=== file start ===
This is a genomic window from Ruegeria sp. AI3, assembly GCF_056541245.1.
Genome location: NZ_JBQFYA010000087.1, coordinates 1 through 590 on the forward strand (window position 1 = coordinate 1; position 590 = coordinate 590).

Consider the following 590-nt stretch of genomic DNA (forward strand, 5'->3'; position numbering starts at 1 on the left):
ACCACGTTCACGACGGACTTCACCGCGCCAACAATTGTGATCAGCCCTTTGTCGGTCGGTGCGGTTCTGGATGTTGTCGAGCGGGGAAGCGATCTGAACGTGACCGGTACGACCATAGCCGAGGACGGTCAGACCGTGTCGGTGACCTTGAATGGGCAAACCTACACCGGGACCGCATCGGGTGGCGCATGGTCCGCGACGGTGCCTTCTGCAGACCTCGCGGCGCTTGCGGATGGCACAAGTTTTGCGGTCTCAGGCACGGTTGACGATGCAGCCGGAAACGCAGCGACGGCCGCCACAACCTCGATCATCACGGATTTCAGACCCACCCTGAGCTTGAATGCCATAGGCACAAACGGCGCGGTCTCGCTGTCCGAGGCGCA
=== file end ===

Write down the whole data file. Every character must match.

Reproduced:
This is a genomic window from Ruegeria sp. AI3, assembly GCF_056541245.1.
Genome location: NZ_JBQFYA010000087.1, coordinates 1 through 590 on the forward strand (window position 1 = coordinate 1; position 590 = coordinate 590).

Consider the following 590-nt stretch of genomic DNA (forward strand, 5'->3'; position numbering starts at 1 on the left):
ACCACGTTCACGACGGACTTCACCGCGCCAACAATTGTGATCAGCCCTTTGTCGGTCGGTGCGGTTCTGGATGTTGTCGAGCGGGGAAGCGATCTGAACGTGACCGGTACGACCATAGCCGAGGACGGTCAGACCGTGTCGGTGACCTTGAATGGGCAAACCTACACCGGGACCGCATCGGGTGGCGCATGGTCCGCGACGGTGCCTTCTGCAGACCTCGCGGCGCTTGCGGATGGCACAAGTTTTGCGGTCTCAGGCACGGTTGACGATGCAGCCGGAAACGCAGCGACGGCCGCCACAACCTCGATCATCACGGATTTCAGACCCACCCTGAGCTTGAATGCCATAGGCACAAACGGCGCGGTCTCGCTGTCCGAGGCGCA